I hope the anti-vaccination advocates soon realize that any victory they gain could lead to the next epidemic of an easily preventable disease…
I remember watching an episode (ep. 14) of the Korean historical drama Jejoongwon where an American missionary doctor and a team of newly trained Korean doctors develop a smallpox vaccine using The Lancet and Korean texts, 우두신설 (udusinseol, On Making Vaccines) [Author: Ji Seok-yeong, 1885] and 마과회통 (magwahoetong, Medical Treatment for the Measles) [Author: Jeong Yak-yong, 1800].
The key conflict of the episode were the anti-vaccination protests led by mudang, Korean shamans, who felt that the new doctors and their methods were unwanted competition and dangerous. I remember that when I was watching those scenes, I was grateful that contemporary society no longer believed superstition over science. I was 13 at that time…
I was quickly proven wrong when I came across a group of anti-vaccine protesters in front of the Atlanta CDC office on Clifton Road. As a biology-major student, I felt a strong urge to debate their claims that vaccines cause autism, but I chose safety over education and went on with my day. However, the experience compelled me to look into the vaccine case myself.
I was grateful that contemporary society no longer believed superstition over science. I was 13 at that time…
I was naive to think that challengers of established facts didn’t exist. In fact, anti-vaccination has long existed. Vaccine skeptics suggest that vaccination is profit-driven and compulsory vaccination laws infringe personal liberty and choice. Others mistrust the science and believe that vaccines are against nature and unnecessary since good hygiene is enough to prevent disease. Other suspicions are based on government conspiracy theories.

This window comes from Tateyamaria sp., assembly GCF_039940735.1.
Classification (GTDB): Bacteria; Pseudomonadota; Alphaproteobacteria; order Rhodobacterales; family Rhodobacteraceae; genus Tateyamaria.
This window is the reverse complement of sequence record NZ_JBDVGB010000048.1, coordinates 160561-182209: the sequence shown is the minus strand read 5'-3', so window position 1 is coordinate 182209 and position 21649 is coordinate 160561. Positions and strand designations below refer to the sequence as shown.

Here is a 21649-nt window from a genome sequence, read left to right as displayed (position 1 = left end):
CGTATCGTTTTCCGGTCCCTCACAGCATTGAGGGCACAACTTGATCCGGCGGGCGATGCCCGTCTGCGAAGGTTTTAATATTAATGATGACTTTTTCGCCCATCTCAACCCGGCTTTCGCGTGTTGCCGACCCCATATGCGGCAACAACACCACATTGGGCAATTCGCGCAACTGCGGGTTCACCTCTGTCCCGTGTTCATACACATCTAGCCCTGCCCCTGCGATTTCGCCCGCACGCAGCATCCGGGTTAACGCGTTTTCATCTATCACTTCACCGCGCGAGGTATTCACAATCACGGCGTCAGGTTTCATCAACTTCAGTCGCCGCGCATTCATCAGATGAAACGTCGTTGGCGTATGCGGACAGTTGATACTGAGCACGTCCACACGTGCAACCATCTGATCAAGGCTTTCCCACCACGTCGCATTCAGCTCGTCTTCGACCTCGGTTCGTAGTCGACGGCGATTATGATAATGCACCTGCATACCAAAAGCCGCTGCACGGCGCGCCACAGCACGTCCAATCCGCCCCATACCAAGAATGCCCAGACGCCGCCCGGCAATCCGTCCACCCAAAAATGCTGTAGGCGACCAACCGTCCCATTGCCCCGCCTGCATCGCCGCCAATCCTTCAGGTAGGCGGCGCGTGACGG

However, what really gave vaccine skeptics fuel was Andrew Wakefield and his colleagues’ research paper published in The Lancet in 1998. The paper linked the measles mumps and rubella (MMR) vaccine with autism. Later studies refuted Wakefield’s claims and he was discovered to have a conflict of interest. In 2010, the British General Medical Council (GMC) found three dozen charges proved. The Lancet retracted his paper following the GMC’s findings. Three months later, Wakefield was removed from UK medical register and barred from practicing medicine in the UK.
Accordingly the Panel finds Dr Wakefield guilty of serious professional misconduct.
– General Medical Council
Following the Wakefield debacle, scientific research has shown that vaccines do not correlate with autism. I will consent that vaccines are known to have side effects, but autism is not one of them. And when it comes to vaccines for deadly diseases, vaccination is worth the risk of side effects.
Yet, the anti-vaccination movement, buoyed by President Trump, remains strong in America. Members of the movement are calling for a new vaccine safety commission and the ban of the mercury-based preservative thimerosal (chemical structure here). (As a side note, I would like to remind readers that a compound containing an element does not have the same properties as the element.) Studies have not indicated a connection between thimerosal and autism, but thimerosal was phased out of child vaccines in 2001 regardless.
So, if thimerosal is no longer in child vaccines, then what is the anti-vaccination movement fighting for? In the end, they’re not fighting for vaccine safety, but rather searching for an easy explanation for their children’s autism. But disorders in the autistic spectrum are complex and can’t be explained away as vaccine injury, and certainly not as mercury poisoning, which shows different symptoms from autism.
And seeing that these people are so concerned for their children, they should take the time to look up these diseases: hepatitis B, measles, mumps, rubella, diphtheria, tetanus, pertussis, and polio. These diseases once plagued developed countries, and still kill thousands in undeveloped areas. If you grieve that your child has autism, then how much more will you grieve if your child contracts any of those deadly diseases without immunity from a vaccine?
I hope the anti-vaccination advocates soon realize that any victory they gain could lead to the next epidemic of an easily preventable disease.
In response to Discover Challenge: Speak Out
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